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Greater effects of air pollution on females than males: Study
The impact of breathing diesel exhaust fumes may be more severe for females than males, according to new research. Researchers looked for changes in people's blood brought about by exposure to diesel exhaust. In both females and males, they found changes in components of the blood related to inflammation, infection, and cardiovascular disease, but they found more changes in females than males.
The study involved ten volunteers, five female and five male, who were all healthy non-smokers. Each volunteer spent four hours breathing filtered air and four hours breathing air containing diesel exhaust fumes at three different concentrations – 20, 50 and 150 micrograms of fine particulate matter (PM2.5) per cubic metre – with a four-week break in between each exposure.
Using a well-established analysis technology called liquid chromatography–mass spectrometry, the researchers looked for changes in the levels of different proteins following exposure to diesel exhaust and compared the changes in females and males.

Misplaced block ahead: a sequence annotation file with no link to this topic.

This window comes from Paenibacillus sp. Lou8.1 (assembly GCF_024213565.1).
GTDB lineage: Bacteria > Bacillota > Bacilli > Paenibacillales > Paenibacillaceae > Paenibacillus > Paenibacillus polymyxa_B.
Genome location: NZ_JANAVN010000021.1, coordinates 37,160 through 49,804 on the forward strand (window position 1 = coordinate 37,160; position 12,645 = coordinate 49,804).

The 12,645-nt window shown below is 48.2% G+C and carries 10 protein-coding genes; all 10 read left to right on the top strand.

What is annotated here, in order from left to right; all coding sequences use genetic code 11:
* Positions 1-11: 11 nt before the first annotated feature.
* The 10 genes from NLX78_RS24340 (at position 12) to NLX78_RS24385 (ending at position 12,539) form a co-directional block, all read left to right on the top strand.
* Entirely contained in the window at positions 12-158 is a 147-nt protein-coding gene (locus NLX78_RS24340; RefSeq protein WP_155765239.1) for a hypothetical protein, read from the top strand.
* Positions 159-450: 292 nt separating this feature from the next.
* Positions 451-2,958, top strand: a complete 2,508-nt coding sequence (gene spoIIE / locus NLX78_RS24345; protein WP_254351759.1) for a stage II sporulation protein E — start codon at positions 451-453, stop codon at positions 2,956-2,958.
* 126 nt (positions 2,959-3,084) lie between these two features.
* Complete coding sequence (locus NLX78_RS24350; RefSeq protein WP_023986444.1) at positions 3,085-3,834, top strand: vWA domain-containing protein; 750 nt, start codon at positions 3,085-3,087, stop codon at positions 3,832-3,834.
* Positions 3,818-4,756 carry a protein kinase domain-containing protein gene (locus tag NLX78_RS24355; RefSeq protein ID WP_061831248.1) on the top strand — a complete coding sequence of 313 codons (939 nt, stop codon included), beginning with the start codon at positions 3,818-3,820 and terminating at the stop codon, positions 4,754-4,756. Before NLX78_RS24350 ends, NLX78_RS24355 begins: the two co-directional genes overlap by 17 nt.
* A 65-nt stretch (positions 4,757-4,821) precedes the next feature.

Comparing the plasma samples, the researchers found levels of 90 proteins that were distinctly different between female and male volunteers following exposure to diesel exhaust. Among the proteins that differed between females and males, were some that are known to play a role in inflammation, damage repair, blood clotting, cardiovascular disease and the immune system.
Professor Neeloffer Mookherjee, Professor Chris Carlsten et al,MEETING European Respiratory Society International Congress 2022
B.Sc Life Sciences, M.Sc Biotechnology, B.Ed
Isra Zaman is a Life Science graduate from Daulat Ram College, Delhi University, and a postgraduate in Biotechnology from Amity University. She has a flair for writing, and her roles at Medicaldialogues include that of a Sr. content writer and a medical correspondent. Her news pieces cover recent discoveries and updates from the health and medicine sector. She can be reached at firstname.lastname@example.org.